The sources of drinking water (both tap water and bottled water) include rivers, lakes, streams, ponds, reservoirs, springs, and wells. As water travels over the surface of the land or through the ground, it dissolves naturally occurring minerals and radioactive material, and can pick up substances resulting from the presence of animals or from human activity. Contaminants that may be present in source water include:
- Microbial contaminants, such as viruses and bacteria, which may come from sewage treatment plants, septic systems, agricultural livestock operations, and wildlife.
- Inorganic contaminants, such as salts and metals, which can be naturally-occurring or result from urban storm runoff, industrial or domestic wastewater discharges, oil and gas production, mining, or farming.
- Pesticides and herbicides, which may come from a variety of sources such as agriculture, storm-water runoff, and residential uses.
- Organic chemical contaminants, including synthetic and volatile organics, which are by-products of industrial processes and petroleum production, and can also, come from gas stations, urban storm-water runoff and septic systems.
- Radioactive contaminants, which can be naturally occurring or the result of oil and gas production and mining activities. In order to ensure that tap water is safe to drink, EPA prescribes regulations, which limit the amount of certain contaminants in water provided by public water systems. FDA regulations establish limits for contaminants in bottled water, which must provide the same protection for public health.
Some people may be more vulnerable to contaminants in drinking water than the general population. Immune-compromised persons such as persons with cancer undergoing chemotherapy, persons who have undergone organ transplants, people with HIV/AIDS or other immune system disorders, some elderly, and infants can be particularly at risk from infections. These people should seek advice about drinking water from their healthcare providers. EPA/CDC guidelines on appropriate means to lessen the risk of infection by Cryptosporidium are available from the Safe Drinking Water Hotline (800-426-4791).
National Primary Drinking Water Regulation Compliance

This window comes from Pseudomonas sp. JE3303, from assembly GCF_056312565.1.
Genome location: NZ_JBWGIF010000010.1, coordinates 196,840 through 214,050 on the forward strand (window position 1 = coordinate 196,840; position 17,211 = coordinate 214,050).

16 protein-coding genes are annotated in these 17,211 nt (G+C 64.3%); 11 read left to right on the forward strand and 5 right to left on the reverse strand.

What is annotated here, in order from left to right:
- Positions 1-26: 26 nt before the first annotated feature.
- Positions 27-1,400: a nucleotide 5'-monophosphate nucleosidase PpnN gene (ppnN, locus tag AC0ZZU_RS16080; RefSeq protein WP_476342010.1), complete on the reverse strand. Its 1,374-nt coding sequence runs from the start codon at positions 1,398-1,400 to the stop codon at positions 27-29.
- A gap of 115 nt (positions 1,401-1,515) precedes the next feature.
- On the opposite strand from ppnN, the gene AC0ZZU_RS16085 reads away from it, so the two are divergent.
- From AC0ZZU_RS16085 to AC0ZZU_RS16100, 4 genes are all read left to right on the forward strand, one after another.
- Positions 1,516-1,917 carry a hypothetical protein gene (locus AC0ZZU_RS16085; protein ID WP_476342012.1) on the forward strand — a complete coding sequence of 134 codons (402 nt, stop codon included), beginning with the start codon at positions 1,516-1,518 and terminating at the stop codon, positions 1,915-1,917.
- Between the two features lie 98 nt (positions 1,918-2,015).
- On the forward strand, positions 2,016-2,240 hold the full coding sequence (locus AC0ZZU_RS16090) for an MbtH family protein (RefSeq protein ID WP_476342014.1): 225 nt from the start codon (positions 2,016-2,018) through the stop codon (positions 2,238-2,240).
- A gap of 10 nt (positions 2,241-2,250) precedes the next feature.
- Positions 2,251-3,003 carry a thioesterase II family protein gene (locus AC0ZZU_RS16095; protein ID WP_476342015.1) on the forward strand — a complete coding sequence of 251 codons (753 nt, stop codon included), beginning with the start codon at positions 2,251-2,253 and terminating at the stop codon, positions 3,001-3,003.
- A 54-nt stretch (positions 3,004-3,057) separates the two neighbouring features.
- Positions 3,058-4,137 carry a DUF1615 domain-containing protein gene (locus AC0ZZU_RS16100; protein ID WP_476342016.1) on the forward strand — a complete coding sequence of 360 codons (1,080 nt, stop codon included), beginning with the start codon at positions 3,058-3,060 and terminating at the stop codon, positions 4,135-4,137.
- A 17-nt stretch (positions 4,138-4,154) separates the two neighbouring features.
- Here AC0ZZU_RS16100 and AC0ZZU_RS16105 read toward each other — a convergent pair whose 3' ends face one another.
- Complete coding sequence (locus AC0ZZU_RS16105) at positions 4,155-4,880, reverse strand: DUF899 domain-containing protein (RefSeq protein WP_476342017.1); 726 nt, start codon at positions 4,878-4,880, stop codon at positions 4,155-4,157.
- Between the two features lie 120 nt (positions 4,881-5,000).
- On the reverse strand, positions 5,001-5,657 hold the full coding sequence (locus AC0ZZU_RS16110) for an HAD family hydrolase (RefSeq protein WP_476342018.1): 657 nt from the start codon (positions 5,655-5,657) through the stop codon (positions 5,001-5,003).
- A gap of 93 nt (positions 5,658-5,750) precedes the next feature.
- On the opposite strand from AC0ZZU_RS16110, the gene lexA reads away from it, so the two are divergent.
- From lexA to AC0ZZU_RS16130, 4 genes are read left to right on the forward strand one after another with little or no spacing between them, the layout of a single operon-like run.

Tours of the Water Plant are easily arranged for school or community groups by contacting the plant. For more information about safe drinking water, visit the U.S. Environmental Protection Agency (EPA) at www.epa.gov/safewater
Water Quality Detect Tables
Benton Harbor water personnel routinely monitor over 80 potential contaminants in our drinking water according to Federal and State laws. The following table lists detects of regulated contaminants found in our water for the year beginning January 1, 2014 and ending December 31, 2014, unless otherwise noted.
Regulated Monitoring at the Plant
|Detected Substance||Highest Level Allowed (MCL)||EPA Goal Level (MCLG)||
Highest Level Detected
|Violation Yes or No||Date of Sample||Likely Source of Contaminants|
|Arsenic||10*||0*||Less than 2 ppb||NA||No||9/6/10||
Erosion of natural deposits; Runoff from
Orchards; Runoff from glass and electronics production waste.
|Nitrate (ppm)||10||N/A||1.5||ND to1.5||No||2/27/14||Naturally present in the environment.|
|Fluoride (ppm)||4||4||0.67||0.67||No||2/27/14||Water additive, which promotes strong teeth.|
|4||MRDL=4||1.73||0.9 to 3.8||No||2014||Disinfectant|
|TOC||TT||N/A||1.785||1.31 to 3.83||No||2014||Naturally present in the environment|
Regulated Monitoring Distribution System (Stage 1 Disinfection Byproduct Rule)
|Highest Level Allowed (MCL)||EPA Goal Level (MCLG)||
Highest Level Detected/
|Violation Yes or No||Date of Sample||Likely Source of Contaminants|
|TTHM (ppb)||80||N/A||31||25.2 to 35||NO||2014||Formed when chlorine is added to water containing naturally occurring organic material|